The death-penalty news debate

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The death-penalty news debate

Post  Jennie on Mon Jul 07, 2008 10:36 pm

One would think that Beth Cioffoletti did all she needed to do - and then some - to get the coverage she sought in her newspaper. But on Wednesday I found her phone message questioning why the paper "did not cover a major opposition event at the Diocese of Palm Beach against the death penalty last night."

The paper "had had a lot of coverage of the death penalty all week," Ms. Cioffoletti noted, "and I made all efforts to make sure that they knew that this was going to happen last night, during the actual execution" by lethal injection of child rapist and murderer Mark Schwab.

"The bishop was there," she said. "We had a big, big crowd in front of the cathedral, publicly witnessing against the execution that was being done in our name. Fortunately, one of the TV stations covered it, and they did talk to the bishop. But I just felt that it was very important that in light of the death penalty that The Palm Beach Post at least have a picture of this, because it was big. It was a public outcry against the killing that's being done in our name. And I'm just really kind of upset that The Palm Beach Post didn't make any effort whatsoever to be there to cover it, to at least get a picture.

"I know I wrote and sent several, several press releases, the week before, the very day," she said. "I personally e-mailed the two people who wrote the articles that were in the Sunday newspaper about the death penalty, that this was going to take place. And it seems like The Palm Beach Post just had no interest whatsoever. If you have any insight as to why they didn't feel this was important, let me know."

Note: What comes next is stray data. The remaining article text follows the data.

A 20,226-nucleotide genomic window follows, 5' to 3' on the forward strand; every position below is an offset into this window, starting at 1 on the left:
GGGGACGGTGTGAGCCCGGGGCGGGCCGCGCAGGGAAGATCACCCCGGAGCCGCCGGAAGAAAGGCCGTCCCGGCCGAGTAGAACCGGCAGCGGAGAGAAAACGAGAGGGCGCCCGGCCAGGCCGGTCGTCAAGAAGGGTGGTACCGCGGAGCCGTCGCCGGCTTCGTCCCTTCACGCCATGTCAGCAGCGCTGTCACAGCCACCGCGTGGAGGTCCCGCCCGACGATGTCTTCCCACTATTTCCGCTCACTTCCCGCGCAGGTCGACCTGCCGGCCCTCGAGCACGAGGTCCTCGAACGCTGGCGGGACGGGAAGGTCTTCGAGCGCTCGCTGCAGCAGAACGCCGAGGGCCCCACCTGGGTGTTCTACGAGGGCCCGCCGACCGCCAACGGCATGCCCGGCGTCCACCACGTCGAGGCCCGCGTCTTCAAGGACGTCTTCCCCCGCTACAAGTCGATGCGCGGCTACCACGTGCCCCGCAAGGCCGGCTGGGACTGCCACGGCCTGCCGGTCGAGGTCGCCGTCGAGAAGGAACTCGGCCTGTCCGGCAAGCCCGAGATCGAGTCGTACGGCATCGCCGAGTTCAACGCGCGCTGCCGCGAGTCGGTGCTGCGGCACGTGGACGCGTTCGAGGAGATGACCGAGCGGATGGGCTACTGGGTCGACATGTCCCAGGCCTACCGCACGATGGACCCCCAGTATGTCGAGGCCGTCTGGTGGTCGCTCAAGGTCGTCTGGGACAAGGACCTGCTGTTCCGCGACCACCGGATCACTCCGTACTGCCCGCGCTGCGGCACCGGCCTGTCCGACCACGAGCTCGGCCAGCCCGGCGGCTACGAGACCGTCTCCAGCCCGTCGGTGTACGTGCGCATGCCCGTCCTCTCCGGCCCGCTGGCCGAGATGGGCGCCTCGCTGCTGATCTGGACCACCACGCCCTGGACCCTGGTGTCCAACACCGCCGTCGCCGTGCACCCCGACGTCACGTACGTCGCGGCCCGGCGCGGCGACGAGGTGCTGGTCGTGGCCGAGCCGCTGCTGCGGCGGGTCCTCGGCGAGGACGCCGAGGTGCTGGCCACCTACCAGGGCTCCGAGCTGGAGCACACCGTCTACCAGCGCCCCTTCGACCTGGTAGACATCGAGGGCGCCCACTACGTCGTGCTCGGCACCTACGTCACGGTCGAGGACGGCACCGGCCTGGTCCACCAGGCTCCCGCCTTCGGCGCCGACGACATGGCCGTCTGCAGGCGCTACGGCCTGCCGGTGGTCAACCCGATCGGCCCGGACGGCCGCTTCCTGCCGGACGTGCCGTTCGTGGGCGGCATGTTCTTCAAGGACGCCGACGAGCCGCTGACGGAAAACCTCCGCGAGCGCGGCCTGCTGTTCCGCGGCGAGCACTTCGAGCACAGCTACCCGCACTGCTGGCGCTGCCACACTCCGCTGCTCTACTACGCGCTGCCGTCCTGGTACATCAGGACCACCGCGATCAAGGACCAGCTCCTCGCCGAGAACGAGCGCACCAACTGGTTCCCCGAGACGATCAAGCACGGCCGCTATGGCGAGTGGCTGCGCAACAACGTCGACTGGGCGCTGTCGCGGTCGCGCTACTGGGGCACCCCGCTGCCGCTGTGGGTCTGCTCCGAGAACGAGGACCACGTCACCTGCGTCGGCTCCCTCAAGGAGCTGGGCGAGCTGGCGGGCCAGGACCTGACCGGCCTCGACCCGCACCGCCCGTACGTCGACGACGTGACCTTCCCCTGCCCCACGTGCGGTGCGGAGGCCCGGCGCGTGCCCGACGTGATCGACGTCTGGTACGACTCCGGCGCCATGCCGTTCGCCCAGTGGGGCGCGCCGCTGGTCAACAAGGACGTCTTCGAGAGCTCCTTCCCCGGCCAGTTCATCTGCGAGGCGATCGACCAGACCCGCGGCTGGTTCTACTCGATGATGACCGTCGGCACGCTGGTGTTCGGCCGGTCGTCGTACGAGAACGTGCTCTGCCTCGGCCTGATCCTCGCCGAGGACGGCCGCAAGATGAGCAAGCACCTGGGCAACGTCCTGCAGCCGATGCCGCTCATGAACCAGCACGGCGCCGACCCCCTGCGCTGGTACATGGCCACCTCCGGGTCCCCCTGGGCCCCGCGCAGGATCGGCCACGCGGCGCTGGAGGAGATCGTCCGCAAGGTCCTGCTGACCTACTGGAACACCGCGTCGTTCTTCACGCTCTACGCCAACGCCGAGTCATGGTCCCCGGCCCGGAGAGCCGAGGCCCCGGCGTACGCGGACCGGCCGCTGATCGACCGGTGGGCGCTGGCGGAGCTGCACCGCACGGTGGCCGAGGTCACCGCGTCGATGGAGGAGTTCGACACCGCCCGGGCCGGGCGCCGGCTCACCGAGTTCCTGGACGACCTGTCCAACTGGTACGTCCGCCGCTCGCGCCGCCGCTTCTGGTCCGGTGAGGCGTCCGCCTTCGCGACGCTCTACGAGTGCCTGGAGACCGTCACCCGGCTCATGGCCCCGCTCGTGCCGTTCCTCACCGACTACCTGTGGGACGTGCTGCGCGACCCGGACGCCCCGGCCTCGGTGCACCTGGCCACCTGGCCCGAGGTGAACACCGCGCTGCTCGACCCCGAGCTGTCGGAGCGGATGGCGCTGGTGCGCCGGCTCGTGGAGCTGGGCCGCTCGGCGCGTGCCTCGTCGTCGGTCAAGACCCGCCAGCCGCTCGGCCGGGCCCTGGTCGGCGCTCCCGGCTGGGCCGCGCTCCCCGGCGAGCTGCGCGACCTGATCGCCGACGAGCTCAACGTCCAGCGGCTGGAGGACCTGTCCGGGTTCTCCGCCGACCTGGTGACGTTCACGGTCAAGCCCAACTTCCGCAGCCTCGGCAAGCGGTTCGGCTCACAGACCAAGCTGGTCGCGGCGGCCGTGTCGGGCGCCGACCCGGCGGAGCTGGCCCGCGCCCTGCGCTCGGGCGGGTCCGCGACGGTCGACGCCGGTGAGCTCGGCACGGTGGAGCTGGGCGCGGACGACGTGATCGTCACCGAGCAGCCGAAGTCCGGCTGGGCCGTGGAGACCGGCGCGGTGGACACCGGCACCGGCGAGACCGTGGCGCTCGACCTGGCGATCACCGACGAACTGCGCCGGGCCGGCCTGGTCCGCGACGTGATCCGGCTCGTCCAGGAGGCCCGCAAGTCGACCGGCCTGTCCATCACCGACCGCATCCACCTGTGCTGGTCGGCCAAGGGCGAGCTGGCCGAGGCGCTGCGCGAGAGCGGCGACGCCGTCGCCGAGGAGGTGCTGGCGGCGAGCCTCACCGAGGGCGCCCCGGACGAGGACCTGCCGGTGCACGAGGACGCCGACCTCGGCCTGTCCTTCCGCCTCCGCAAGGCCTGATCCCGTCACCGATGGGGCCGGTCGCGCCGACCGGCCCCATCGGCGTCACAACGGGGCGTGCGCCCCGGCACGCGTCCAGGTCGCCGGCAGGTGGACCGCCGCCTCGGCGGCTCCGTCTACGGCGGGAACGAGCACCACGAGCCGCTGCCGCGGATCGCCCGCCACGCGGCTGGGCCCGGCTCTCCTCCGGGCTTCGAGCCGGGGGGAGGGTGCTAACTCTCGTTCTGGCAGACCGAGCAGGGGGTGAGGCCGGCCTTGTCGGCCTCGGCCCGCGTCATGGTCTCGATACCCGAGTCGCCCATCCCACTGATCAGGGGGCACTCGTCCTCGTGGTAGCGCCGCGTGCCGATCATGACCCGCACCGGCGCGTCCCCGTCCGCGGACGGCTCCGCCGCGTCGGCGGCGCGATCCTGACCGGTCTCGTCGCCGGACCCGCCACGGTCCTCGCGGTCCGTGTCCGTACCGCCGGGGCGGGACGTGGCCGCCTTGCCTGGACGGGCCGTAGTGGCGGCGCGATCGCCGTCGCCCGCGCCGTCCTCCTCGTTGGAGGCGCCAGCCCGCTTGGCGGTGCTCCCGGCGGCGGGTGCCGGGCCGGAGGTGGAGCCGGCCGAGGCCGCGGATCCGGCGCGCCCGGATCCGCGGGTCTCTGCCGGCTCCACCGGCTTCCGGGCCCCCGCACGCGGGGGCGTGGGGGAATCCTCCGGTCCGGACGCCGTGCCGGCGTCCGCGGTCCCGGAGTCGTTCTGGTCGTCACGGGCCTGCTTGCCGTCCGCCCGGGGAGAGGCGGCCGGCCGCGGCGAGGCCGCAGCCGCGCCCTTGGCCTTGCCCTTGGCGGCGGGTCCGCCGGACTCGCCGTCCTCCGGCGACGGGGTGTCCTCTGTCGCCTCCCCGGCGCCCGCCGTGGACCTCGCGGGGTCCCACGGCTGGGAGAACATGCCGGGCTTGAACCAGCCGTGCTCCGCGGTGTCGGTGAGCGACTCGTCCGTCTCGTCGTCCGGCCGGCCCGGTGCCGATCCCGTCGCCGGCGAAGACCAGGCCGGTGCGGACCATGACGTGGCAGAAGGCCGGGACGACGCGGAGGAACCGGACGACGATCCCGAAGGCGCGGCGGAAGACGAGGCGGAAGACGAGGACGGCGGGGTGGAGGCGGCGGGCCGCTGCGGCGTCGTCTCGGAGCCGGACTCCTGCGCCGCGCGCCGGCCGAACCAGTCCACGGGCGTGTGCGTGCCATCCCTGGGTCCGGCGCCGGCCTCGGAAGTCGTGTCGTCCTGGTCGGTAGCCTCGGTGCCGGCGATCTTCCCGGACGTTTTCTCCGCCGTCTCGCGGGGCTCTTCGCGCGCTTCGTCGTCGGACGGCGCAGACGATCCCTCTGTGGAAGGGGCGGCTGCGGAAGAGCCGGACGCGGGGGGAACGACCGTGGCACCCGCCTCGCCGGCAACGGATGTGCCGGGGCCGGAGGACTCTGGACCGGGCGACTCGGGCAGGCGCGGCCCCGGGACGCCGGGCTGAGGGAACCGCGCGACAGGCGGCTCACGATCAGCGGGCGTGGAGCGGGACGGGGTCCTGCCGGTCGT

It was to the decision-makers in the newsroom that I turned for that insight. But the question provided another reminder that the paper as an institution is a reflection of staffers with varied duties and deadlines, interests, emphases and news judgment. The latter, for example, even can mean questioning how obligated is the paper to cover events that, unlike this one, specifically are aimed at getting coverage.

"We have to make tough decisions on a daily basis about what to cover and how and what not to cover," said Post Managing Editor Bill Rose. "We also have limited space in the newspaper.

"In this case, we had room to run a couple of photos - one on the front page and one inside," he said. "We chose to focus on the family of the victim and protesters celebrating at the scene of the execution, rather than on protesters gathered in front of a local church. The Catholic Church's opposition to the death penalty is well-known. We ran a photo of the 11-year-old victim's family on the front page, and inside, we ran a photo of protesters outside the prison celebrating the death of the killer."

"In retrospect," said Mr. Rose, "I wish we had found a way to also run a photo of the local protesters to let readers know there was a local reaction to big news happening elsewhere." The benefits of such second-guessing help show why, regardless of whether they agree with readers, it's almost always a good thing when the paper's staff members hear from readers.

(source: Editorial, Palm Beach Post)
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Jennie
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